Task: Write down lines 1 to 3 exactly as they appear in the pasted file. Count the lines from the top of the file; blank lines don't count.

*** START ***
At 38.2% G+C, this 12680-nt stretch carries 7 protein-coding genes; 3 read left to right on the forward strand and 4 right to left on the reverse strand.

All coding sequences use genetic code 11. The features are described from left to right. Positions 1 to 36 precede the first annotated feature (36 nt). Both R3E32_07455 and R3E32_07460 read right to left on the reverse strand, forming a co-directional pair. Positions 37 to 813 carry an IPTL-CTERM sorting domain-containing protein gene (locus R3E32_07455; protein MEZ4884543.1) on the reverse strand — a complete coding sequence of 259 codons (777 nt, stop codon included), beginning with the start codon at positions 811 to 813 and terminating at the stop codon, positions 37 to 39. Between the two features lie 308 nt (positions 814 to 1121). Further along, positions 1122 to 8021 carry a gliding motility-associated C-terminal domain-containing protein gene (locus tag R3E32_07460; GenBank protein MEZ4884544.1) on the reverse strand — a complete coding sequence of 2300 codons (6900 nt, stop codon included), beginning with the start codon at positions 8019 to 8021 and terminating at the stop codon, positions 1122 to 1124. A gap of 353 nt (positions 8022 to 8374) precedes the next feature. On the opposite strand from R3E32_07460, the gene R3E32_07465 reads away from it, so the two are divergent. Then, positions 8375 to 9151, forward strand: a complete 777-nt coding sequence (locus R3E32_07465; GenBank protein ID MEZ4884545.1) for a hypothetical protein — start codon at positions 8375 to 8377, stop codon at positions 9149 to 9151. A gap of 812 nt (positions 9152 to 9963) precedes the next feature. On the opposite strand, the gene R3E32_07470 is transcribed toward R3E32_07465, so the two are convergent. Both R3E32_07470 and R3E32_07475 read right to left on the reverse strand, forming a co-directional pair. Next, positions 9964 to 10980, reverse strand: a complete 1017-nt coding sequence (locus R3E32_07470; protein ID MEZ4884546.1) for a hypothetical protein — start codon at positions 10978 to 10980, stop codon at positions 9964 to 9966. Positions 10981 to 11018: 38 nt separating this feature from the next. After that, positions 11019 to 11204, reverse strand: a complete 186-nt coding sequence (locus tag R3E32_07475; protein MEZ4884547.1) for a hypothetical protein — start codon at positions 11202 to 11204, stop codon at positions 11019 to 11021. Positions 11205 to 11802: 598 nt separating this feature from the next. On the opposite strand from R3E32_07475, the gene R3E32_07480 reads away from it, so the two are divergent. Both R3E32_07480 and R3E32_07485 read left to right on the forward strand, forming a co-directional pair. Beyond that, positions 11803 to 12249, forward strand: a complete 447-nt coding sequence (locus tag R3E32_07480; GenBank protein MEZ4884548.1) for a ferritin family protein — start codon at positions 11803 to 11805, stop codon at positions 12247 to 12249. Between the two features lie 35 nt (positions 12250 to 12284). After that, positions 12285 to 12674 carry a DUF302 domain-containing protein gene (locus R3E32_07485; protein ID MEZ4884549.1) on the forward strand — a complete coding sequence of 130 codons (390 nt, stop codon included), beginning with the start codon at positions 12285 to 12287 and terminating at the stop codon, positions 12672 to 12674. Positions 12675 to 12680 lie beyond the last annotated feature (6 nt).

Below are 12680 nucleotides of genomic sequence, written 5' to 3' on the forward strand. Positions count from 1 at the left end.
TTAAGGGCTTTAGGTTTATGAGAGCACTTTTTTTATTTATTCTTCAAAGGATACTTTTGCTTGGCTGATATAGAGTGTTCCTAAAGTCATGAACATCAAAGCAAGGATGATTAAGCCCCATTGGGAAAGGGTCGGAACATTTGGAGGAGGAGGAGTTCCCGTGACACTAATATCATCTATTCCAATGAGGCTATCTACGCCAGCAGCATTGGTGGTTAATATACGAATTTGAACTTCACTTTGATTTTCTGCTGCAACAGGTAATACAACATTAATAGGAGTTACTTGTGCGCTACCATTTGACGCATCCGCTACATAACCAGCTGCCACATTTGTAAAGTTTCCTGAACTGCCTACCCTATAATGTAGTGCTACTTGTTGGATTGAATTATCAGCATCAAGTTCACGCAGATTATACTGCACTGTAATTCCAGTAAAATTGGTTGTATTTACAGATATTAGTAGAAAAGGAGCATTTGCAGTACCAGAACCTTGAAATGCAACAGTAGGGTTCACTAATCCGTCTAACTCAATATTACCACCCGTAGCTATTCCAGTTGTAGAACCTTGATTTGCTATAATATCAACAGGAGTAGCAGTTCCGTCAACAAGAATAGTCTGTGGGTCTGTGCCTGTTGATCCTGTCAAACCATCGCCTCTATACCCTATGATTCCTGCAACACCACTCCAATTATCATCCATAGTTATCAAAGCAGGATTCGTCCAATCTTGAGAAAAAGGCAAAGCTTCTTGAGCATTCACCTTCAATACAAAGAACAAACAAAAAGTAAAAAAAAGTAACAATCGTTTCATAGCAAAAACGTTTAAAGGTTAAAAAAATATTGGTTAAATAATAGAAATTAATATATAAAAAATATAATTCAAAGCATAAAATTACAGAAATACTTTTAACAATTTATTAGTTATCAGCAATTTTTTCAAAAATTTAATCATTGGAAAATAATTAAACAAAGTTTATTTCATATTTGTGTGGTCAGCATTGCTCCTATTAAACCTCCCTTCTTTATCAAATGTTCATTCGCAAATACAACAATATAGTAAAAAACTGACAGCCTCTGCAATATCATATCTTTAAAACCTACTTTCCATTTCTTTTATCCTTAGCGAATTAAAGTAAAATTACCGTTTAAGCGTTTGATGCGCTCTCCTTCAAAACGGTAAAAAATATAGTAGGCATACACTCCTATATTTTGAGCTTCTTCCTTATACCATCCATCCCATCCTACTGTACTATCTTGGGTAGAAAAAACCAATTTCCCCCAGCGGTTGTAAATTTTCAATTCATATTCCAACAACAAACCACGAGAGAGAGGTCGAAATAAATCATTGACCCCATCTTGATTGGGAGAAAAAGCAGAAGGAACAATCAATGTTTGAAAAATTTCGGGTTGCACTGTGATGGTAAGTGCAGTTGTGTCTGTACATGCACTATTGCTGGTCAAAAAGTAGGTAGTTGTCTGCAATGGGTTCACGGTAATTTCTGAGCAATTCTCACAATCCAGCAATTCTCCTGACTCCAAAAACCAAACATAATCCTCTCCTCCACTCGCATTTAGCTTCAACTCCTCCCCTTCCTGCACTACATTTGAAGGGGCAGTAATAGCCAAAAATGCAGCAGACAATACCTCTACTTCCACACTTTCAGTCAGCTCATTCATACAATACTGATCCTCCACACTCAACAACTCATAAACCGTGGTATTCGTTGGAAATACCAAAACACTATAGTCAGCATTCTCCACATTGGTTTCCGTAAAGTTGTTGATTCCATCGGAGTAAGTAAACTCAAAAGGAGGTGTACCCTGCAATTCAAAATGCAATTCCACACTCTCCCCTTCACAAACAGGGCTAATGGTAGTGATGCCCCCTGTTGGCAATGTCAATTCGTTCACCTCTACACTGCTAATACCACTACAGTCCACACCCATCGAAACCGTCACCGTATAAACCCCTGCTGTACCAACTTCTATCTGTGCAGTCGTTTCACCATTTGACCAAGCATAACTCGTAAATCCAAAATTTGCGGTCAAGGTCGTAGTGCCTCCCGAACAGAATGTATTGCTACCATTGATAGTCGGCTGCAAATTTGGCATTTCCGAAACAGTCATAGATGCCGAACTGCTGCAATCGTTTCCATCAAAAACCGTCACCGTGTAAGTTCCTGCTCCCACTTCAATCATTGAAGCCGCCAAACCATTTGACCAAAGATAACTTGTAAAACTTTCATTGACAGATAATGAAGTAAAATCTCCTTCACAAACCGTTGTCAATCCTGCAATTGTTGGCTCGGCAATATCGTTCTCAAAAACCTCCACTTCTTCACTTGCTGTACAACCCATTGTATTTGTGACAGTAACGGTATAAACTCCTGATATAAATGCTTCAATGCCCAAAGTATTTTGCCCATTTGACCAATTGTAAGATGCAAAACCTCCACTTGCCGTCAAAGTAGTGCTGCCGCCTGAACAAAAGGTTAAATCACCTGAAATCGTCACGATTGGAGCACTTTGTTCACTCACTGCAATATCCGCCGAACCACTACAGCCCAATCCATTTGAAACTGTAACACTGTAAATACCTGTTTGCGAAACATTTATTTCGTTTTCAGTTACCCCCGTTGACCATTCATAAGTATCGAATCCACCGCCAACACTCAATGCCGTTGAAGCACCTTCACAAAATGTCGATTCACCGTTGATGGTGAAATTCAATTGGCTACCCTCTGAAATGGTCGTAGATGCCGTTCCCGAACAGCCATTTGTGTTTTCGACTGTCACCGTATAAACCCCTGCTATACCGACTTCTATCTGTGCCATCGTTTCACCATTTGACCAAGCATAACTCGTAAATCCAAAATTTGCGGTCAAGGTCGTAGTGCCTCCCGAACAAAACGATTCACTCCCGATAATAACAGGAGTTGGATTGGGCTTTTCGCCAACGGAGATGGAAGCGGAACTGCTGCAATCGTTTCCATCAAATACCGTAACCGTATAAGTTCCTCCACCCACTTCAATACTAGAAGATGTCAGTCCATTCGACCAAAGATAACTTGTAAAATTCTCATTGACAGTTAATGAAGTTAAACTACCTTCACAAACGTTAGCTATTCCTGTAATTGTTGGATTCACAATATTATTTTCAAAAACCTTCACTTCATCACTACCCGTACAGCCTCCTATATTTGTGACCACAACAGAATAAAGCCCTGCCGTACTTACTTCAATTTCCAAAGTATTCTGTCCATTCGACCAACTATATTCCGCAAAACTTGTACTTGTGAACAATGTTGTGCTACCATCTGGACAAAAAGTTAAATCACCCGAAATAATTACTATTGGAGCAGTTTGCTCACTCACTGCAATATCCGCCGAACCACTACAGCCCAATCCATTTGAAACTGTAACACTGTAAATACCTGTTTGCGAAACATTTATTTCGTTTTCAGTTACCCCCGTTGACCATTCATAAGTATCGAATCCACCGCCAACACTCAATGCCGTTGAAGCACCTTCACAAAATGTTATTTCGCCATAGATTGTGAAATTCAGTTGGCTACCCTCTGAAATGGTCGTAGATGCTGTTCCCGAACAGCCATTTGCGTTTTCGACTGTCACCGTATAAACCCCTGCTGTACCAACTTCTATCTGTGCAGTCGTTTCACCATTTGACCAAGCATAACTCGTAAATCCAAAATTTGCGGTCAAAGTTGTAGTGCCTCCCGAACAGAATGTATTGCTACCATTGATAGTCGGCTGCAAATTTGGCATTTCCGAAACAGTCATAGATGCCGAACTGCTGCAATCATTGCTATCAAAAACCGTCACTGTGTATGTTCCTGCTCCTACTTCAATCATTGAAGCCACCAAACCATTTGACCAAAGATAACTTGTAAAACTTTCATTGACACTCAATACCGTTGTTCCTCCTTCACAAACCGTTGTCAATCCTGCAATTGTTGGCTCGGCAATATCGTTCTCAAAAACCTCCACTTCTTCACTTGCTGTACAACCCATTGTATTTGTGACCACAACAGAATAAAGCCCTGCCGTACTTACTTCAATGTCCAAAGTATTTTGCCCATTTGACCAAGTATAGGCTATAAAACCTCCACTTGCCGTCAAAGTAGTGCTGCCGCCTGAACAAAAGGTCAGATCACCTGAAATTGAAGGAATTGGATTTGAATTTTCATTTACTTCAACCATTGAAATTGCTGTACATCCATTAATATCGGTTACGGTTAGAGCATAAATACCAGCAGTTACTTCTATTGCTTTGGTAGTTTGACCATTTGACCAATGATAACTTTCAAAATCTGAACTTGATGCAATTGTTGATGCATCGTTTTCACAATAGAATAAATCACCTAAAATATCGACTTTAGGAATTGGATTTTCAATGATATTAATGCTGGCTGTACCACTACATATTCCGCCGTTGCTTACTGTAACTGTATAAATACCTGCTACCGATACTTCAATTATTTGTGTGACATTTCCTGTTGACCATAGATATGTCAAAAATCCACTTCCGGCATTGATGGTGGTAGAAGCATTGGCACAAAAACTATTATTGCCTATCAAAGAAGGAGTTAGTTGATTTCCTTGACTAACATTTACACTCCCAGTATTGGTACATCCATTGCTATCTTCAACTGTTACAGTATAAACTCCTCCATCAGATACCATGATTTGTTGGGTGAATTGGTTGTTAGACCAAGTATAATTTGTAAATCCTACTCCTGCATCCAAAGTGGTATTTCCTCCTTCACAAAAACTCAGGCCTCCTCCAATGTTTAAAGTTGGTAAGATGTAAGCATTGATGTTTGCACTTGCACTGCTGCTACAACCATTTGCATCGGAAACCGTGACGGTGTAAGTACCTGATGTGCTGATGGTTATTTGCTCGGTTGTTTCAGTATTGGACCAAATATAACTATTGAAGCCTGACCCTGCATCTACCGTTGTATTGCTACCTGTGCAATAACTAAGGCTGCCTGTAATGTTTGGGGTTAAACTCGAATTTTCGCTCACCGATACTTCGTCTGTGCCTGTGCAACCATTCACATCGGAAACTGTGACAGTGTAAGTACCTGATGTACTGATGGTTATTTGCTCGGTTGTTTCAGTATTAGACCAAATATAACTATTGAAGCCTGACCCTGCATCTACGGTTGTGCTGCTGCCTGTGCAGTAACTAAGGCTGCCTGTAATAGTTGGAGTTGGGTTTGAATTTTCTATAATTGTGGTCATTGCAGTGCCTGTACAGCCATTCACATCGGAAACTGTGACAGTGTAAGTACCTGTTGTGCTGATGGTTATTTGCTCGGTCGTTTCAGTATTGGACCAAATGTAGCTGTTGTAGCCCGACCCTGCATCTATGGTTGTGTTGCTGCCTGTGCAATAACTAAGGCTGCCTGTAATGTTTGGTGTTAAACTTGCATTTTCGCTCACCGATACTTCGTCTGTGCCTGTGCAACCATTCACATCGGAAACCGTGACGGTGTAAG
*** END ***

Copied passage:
At 38.2% G+C, this 12680-nt stretch carries 7 protein-coding genes; 3 read left to right on the forward strand and 4 right to left on the reverse strand.

All coding sequences use genetic code 11. The features are described from left to right. Positions 1 to 36 precede the first annotated feature (36 nt). Both R3E32_07455 and R3E32_07460 read right to left on the reverse strand, forming a co-directional pair. Positions 37 to 813 carry an IPTL-CTERM sorting domain-containing protein gene (locus R3E32_07455; protein MEZ4884543.1) on the reverse strand — a complete coding sequence of 259 codons (777 nt, stop codon included), beginning with the start codon at positions 811 to 813 and terminating at the stop codon, positions 37 to 39. Between the two features lie 308 nt (positions 814 to 1121). Further along, positions 1122 to 8021 carry a gliding motility-associated C-terminal domain-containing protein gene (locus tag R3E32_07460; GenBank protein MEZ4884544.1) on the reverse strand — a complete coding sequence of 2300 codons (6900 nt, stop codon included), beginning with the start codon at positions 8019 to 8021 and terminating at the stop codon, positions 1122 to 1124. A gap of 353 nt (positions 8022 to 8374) precedes the next feature. On the opposite strand from R3E32_07460, the gene R3E32_07465 reads away from it, so the two are divergent. Then, positions 8375 to 9151, forward strand: a complete 777-nt coding sequence (locus R3E32_07465; GenBank protein ID MEZ4884545.1) for a hypothetical protein — start codon at positions 8375 to 8377, stop codon at positions 9149 to 9151. A gap of 812 nt (positions 9152 to 9963) precedes the next feature. On the opposite strand, the gene R3E32_07470 is transcribed toward R3E32_07465, so the two are convergent. Both R3E32_07470 and R3E32_07475 read right to left on the reverse strand, forming a co-directional pair. Next, positions 9964 to 10980, reverse strand: a complete 1017-nt coding sequence (locus R3E32_07470; protein ID MEZ4884546.1) for a hypothetical protein — start codon at positions 10978 to 10980, stop codon at positions 9964 to 9966. Positions 10981 to 11018: 38 nt separating this feature from the next. After that, positions 11019 to 11204, reverse strand: a complete 186-nt coding sequence (locus tag R3E32_07475; protein MEZ4884547.1) for a hypothetical protein — start codon at positions 11202 to 11204, stop codon at positions 11019 to 11021. Positions 11205 to 11802: 598 nt separating this feature from the next. On the opposite strand from R3E32_07475, the gene R3E32_07480 reads away from it, so the two are divergent. Both R3E32_07480 and R3E32_07485 read left to right on the forward strand, forming a co-directional pair. Beyond that, positions 11803 to 12249, forward strand: a complete 447-nt coding sequence (locus tag R3E32_07480; GenBank protein MEZ4884548.1) for a ferritin family protein — start codon at positions 11803 to 11805, stop codon at positions 12247 to 12249. Between the two features lie 35 nt (positions 12250 to 12284). After that, positions 12285 to 12674 carry a DUF302 domain-containing protein gene (locus R3E32_07485; protein ID MEZ4884549.1) on the forward strand — a complete coding sequence of 130 codons (390 nt, stop codon included), beginning with the start codon at positions 12285 to 12287 and terminating at the stop codon, positions 12672 to 12674. Positions 12675 to 12680 lie beyond the last annotated feature (6 nt).

Below are 12680 nucleotides of genomic sequence, written 5' to 3' on the forward strand. Positions count from 1 at the left end.